Ballet Stars

Nicola Curry: The ABT Corps Member Loves Branching Out Into Choreography

Nicola Curry in Paul Taylor's Company B. Rosalie O'Connor, Courtesy ABT.

A boxing ring inside a large warehouse during New York's Fashion Week last spring was the set for Nicola Curry's latest choreographic adventure. Donning the ornate necklaces, earrings, bracelets and rings of the design team DANNIJO, Curry and her American Ballet Theatre/Jacqueline Kennedy Onassis School cast performed a ballet surrounded by models, buyers and fashion photographers. The jewelry designers, who had recently begun taking boxing classes and had just been to a ballet performance, were launching a new line called Boxerina, inspired by both disciplines. Curry was hired a few weeks before their show to choreograph the launch.


It wasn't Curry's first round of dancemaking. Now 28, the ABT corps member got her choreographic break in 2010, when she participated in an initiative to foster ABT members' choreographic talent. With fellow corps member Eric Tamm, she had stayed late after rehearsals to experiment with new partnering ideas. “Her movement is very full, always musical and very strong to the eye," he says. The panel that judged the results included Kevin McKenzie, Alexei Ratmansky and Christopher Wheeldon. “It was incredibly nerve-racking to be in front of them," Curry remembers. But her efforts paid off, and the panel selected her to create a new ballet for a special gala show. One opportunity led to another: McKenzie invited her to choreograph a pas de deux for Christine Shevchenko and Joseph Gorak to perform for the Erik Bruhn Competition; and choreographer Emery LeCrone selected her for the Young Choreographers Showcase in New York.

“Being on the other side is so eye-opening," says Curry. “You realize that adaptability, positive attitude and punctuality count for at least as much as, if not more than, technical proficiency." She admits that it can be “hard to put yourself out there," but takes solace in the advice that Ratmansky gave her before the curtain went up on her first creation: It never gets easier.

Fun Facts

Dream role: “Anything dramatic and passionate—I love Kenneth MacMillan's ballets and his heroines."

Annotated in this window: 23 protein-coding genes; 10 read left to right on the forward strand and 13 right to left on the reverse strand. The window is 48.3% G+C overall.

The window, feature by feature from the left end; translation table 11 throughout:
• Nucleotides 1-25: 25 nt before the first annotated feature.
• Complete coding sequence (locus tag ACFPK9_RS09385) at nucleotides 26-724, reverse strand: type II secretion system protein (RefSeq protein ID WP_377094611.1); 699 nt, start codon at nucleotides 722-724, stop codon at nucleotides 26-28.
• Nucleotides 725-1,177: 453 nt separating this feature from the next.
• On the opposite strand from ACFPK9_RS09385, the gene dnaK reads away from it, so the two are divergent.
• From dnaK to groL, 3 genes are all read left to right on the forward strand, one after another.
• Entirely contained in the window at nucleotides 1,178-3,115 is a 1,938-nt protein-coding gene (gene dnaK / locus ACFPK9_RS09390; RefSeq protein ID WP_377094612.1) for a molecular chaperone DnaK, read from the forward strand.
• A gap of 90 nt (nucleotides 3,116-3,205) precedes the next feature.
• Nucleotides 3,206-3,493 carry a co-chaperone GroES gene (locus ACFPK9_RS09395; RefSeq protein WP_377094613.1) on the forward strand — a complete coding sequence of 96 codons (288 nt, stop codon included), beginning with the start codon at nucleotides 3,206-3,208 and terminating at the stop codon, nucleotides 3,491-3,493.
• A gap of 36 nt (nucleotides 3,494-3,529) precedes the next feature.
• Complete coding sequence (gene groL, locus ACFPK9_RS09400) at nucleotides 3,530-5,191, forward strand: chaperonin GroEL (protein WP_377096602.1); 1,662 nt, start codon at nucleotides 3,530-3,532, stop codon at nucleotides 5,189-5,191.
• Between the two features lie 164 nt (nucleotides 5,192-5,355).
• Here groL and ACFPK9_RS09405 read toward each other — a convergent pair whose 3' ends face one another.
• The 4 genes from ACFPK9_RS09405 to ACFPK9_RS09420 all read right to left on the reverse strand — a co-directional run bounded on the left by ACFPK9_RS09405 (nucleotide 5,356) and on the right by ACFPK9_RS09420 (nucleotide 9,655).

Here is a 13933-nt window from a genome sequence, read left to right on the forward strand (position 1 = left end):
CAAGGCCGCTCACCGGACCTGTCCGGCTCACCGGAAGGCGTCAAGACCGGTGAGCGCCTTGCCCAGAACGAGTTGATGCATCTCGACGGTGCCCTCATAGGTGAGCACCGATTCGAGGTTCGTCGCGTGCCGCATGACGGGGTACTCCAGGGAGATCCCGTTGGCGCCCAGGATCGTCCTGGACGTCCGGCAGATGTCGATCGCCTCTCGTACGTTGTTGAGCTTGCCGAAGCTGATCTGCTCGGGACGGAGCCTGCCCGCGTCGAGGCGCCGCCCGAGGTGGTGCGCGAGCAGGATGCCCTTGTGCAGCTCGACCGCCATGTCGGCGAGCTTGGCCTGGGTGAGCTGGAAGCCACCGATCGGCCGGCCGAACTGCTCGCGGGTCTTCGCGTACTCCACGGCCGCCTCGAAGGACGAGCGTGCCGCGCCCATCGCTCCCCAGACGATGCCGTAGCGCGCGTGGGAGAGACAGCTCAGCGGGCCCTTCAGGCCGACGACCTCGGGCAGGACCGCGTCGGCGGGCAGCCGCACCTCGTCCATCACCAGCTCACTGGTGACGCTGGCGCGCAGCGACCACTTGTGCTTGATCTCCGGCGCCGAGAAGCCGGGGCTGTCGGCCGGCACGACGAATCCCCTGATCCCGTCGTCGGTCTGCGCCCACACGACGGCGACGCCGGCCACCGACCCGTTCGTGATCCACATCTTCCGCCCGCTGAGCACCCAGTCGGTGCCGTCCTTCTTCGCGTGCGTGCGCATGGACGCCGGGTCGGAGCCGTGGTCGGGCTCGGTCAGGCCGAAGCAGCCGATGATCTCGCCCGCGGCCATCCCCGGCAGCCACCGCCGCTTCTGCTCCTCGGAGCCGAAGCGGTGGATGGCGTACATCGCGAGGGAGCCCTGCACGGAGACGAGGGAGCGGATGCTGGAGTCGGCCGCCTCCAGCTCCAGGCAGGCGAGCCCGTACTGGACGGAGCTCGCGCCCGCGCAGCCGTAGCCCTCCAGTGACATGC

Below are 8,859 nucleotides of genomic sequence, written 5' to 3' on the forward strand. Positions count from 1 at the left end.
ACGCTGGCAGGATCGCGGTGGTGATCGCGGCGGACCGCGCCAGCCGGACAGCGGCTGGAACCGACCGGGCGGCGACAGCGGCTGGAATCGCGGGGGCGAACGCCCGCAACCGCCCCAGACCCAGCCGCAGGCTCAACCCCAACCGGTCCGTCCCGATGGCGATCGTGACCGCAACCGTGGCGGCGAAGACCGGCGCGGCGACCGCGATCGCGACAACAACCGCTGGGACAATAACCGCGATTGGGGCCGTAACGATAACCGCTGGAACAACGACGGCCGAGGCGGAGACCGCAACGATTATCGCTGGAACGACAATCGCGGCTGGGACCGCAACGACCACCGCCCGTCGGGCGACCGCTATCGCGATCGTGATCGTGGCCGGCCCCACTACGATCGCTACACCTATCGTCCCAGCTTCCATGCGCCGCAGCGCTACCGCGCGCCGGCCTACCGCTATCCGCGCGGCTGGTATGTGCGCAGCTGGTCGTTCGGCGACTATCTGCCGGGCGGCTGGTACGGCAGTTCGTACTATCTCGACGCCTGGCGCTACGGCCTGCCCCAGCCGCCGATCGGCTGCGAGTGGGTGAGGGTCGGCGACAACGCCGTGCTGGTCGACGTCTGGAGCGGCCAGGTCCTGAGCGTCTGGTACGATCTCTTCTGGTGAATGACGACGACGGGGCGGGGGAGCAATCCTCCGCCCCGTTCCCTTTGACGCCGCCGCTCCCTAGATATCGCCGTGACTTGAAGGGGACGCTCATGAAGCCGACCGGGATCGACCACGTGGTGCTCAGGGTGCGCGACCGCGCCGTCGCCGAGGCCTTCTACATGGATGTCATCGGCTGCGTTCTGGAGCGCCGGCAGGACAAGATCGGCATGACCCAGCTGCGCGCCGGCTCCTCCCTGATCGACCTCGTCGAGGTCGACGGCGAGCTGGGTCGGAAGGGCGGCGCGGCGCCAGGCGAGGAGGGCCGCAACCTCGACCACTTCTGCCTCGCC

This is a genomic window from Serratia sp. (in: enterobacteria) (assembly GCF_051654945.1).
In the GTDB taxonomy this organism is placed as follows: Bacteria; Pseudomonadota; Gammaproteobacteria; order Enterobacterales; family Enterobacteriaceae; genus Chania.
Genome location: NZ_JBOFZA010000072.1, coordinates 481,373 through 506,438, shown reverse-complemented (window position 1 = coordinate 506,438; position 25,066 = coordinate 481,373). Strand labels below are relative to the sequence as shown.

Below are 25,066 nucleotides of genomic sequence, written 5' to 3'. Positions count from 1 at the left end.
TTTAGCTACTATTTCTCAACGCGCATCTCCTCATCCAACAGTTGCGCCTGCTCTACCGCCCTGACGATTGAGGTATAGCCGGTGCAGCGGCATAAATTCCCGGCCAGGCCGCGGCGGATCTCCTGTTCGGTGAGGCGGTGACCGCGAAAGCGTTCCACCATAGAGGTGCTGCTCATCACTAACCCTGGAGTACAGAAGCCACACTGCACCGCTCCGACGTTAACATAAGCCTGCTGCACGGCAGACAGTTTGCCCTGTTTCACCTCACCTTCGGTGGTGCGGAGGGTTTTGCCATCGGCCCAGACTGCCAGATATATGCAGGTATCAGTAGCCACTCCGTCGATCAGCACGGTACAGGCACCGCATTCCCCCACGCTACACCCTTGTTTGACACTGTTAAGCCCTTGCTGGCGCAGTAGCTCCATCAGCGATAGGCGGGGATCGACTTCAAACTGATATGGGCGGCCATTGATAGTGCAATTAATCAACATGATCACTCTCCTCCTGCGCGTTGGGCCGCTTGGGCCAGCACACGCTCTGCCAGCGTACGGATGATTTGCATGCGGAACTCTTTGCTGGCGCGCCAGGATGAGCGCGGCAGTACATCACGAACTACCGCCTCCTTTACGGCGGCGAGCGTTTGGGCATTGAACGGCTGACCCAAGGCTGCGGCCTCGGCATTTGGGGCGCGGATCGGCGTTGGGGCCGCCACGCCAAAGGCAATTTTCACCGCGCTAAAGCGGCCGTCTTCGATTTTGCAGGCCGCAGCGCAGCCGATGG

If you weren't a dancer…:
“I could see myself doing something in event planning."
Secret talent: “My sister and I have a fun challenge going where we do headstands around the world in interesting places—see us at #headstandsaroundtheworld."
What's next:
Getting married, moving to Australia and joining The Australian Ballet

The Conversation
Ballet Stars
Angela Sterling, Courtesy PNB

Your teacher at Central Pennsylvania Youth Ballet, Marcia Dale Weary, recently passed away. What impact did she have on you?

I feel deeply indebted to her. She shaped my life's course, and I know that were it not for her, I would not be living out my dream today. She led by example through her remarkable commitment to her work, as well as her genuine kindness and generosity.

You were a trainee with San Francisco Ballet. What was that experience like?

It was an exposure to different schools of thought. We were mostly in the full-lengths, and watching run-throughs of Sleeping Beauty and Don Quixote was revolutionary for me. But I was young and far away from home. That transition was hard. My body started changing. It wanted to be fleshy. Biology is cruel in that way. I desperately wanted to fit in, but it wasn't meant to be.

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The Royal Ballet's Vadim Muntagirov and Marianela Nuñez in La Bayadère. Photo by Bill Cooper, Courtesy ROH.

Do you ever wish you could teleport to London and casually stroll into The Royal Opera House to see some of the world's best-loved ballets? Well, we have a solution for you: The Royal Ballet's 2018-19 cinema season.

Whether live or recorded, the seven ballet programs listed below, streaming now through next October, will deliver all of the magic that The Royal Ballet has to offer straight to your local movie theater. Can you smell the popcorn already?

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Site Network
Left: Misa Kuranaga in The Veritginous Thrill of Exactitude. Gene Schiavone, Courtesy Boston Ballet. Right: Sasha Mukhamedov in Apollo. Altin Kaftira, Courtesy Dutch National Ballet.

San Francisco Ballet just announced some major news: longtime Boston Ballet star Misa Kuranaga will be joining the company as a principal dancer for the 2019-20 season, while Dutch National Ballet principal Sasha Mukhamedov has been hired as a soloist. They join a slew of newly promoted SFB principals and soloists, announced earlier this year.

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Ballet Stars
Xiao Nan Yu in company class. Aaron Vincent, Courtesy National Ballet of Canada.

On June 22, National Ballet of Canada principal Xiao Nan Yu will retire from the stage after 22 years with the company. Originally from Dalian, China, Yu studied at the Shen Yang School of Dance and the Beijing Dance Academy before coming to Canada's National Ballet School at age 17. She joined the National Ballet of Canada less than two years later, and was promoted to principal in 2001.

"She is a supreme dance actress with an innate ability to bring the audience into her world," says NBoC artistic director Karen Kain. "Nan has always brought such a calm confidence into the studio and has been a role model for so many dancers I will miss her generosity both inside the studio and out." We spoke with Yu as she prepared for her final week of performances. She opened up about her initial culture shock upon moving to Toronto, her thoughts on artistry and why she chose Hanna Glawari in The Merry Widow as her final role.

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